How to present a research paper

Table of Contents

Note from Simon Peter's Data Center class.

Why is talking research useful?

  • order your thoughts.
  • communication to other researchers.
  • gather feedback.
  • establish relationships.
  • build a career (eventually).

What makes a good research talk?

  • centered around the audience.
  • provide intuition.
  • make audience want to read the paper.
  • should not
    • present every detail.
    • show off how smart you are.

Anatomy of a talk

  • motivation (20%)
  • key ideas (70%-80%)
  • evaluation (0-10%)
    • Do not present results without an explanation.

Beginning of your talk

  • Two minutes before audience coming in.
    • use them!
    • present an abstract of your talk
      • problem/motivation
      • approach/idea
      • experiments/results
      • broader meaning/impact
    • Answer these questions in mind:
      • what is the problem?
      • why is this talk interesting, why should I listen?

Communicating the key idea

  • pick a goal for your talk (like how you organize your paper).
    • have the keyword in your head
    • organize the whole talk around these points.
    • no more than three (better: one).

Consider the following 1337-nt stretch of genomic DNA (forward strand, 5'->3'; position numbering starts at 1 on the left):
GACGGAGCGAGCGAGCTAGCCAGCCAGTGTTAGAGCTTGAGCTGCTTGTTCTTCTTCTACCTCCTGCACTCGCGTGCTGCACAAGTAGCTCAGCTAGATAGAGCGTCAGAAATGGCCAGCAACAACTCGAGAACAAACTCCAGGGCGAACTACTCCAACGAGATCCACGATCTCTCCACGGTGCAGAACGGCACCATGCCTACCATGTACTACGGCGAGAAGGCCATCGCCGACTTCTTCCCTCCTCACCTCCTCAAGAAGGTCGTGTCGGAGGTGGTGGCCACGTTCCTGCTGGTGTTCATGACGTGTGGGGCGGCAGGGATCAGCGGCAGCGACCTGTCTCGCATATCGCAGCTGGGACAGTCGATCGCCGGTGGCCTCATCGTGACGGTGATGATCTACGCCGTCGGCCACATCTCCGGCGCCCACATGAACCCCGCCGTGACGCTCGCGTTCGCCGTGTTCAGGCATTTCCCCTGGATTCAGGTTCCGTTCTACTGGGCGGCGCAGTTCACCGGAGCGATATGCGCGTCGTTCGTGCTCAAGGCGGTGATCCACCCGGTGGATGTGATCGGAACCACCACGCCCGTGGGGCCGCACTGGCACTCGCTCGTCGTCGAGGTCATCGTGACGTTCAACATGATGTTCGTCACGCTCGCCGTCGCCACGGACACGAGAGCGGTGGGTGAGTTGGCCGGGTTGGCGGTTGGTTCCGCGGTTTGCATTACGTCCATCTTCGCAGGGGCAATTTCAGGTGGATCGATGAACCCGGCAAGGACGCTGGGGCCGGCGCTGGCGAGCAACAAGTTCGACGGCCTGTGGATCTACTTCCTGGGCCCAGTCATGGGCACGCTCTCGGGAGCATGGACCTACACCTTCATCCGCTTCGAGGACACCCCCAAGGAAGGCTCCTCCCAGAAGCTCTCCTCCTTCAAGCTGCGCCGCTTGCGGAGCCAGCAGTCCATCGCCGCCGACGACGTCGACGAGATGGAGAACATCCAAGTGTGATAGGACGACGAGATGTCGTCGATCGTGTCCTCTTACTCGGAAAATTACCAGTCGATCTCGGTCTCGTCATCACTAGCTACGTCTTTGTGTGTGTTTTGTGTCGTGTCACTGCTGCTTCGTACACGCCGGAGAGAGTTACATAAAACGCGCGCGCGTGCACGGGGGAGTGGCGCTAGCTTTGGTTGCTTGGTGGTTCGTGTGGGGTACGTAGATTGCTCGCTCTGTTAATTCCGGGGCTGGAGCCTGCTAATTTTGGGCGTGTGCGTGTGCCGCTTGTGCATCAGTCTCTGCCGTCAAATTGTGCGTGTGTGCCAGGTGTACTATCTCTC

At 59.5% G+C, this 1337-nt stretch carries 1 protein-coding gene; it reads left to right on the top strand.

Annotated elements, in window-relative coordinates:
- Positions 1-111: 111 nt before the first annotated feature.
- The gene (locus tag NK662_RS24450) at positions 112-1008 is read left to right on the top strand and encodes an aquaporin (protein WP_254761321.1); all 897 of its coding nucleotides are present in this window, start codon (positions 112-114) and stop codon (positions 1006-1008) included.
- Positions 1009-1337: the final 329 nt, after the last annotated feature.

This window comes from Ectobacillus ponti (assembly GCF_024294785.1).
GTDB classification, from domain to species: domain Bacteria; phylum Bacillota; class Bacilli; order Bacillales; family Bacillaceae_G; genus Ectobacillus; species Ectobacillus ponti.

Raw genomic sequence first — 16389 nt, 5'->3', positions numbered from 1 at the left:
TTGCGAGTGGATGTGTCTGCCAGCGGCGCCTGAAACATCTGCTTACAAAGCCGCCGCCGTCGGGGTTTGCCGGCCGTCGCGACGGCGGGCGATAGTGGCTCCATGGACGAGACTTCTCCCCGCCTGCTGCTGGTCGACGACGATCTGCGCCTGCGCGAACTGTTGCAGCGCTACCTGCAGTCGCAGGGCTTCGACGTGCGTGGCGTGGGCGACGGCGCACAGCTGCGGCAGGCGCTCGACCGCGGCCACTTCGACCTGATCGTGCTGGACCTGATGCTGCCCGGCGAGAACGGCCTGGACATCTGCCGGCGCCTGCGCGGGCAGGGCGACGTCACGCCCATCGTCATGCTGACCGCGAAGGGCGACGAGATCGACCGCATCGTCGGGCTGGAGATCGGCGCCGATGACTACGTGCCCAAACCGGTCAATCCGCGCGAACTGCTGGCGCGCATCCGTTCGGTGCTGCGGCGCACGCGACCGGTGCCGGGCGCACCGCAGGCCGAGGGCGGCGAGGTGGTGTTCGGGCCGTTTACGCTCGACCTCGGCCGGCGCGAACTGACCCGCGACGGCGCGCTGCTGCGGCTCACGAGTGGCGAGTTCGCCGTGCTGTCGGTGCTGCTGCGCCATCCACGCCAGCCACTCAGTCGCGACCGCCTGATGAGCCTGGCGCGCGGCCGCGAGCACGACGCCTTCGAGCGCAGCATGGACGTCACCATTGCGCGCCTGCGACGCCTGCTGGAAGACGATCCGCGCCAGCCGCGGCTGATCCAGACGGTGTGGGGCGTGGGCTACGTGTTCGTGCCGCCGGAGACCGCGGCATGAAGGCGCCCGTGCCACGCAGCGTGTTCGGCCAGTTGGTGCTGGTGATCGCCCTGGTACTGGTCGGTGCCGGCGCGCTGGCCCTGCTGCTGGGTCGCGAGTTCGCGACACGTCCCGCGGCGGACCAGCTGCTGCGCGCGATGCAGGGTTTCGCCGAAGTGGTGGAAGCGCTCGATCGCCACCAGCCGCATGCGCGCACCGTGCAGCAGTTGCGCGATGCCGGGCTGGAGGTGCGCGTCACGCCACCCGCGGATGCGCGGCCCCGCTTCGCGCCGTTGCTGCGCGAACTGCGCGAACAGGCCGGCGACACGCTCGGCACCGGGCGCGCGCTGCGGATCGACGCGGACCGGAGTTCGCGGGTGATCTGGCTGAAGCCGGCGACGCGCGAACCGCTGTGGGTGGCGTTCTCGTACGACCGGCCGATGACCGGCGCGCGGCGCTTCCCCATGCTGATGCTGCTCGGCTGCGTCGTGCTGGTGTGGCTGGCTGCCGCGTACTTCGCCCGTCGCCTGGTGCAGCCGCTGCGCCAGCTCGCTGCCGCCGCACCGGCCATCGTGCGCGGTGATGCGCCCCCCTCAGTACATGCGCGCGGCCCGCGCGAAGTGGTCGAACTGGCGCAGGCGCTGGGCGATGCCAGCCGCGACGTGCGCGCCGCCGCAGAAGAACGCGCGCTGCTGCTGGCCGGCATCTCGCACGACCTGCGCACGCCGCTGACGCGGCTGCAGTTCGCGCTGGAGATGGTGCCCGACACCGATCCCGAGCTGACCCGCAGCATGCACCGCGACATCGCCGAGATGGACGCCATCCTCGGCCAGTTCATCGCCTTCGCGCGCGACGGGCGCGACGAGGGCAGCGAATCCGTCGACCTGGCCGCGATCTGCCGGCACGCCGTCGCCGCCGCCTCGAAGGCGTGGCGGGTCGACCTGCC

• be very explicit.
    • repeat and repeat and repeat
  • Do NOT be shallow, be deep
    • avoid overviews
    • do not ramble
    • go to meat quickly


  • Example is the main weapon in a presentation.
  • Make your own examples and avoid the papers' examples.
  • Have motivating example at the beginning.
  • Illustrate the idea in action.
  • Images say more than 1000 words. (should be 16x16 words, XD)

What to omit

  • Do not present outlines, it's a waste of time.
  • Do not present excessive related work.
    • but mention it, or have backup slides.
  • Do not present too many technicalities.
    • Audience won't follow anyway.
    • Put details in backup slides in case someones asks.
  • Do not exaggerate with animations.
    • Animations are good but hard to follow.
  • Do not clutter your slides with graphics.

How to present

  • Be self-confident.
  • Make eye contact.
  • Watch audience.
  • Finish on time.


  • standard staff
    • avoid errors
    • face the audience
    • make jokes but only related ones.
    • check your laptop and avoid wasting time.
  • Practice
    • At least three times before you present it publicly.
  • Add a summary page at the end. (Simon's feedback on my presentation on Sip-ML).

Author: Zihao Ye

Email: git@localhost


Last modified: 2022-12-27 Tue 07:18

Licensed under CC BY-NC 4.0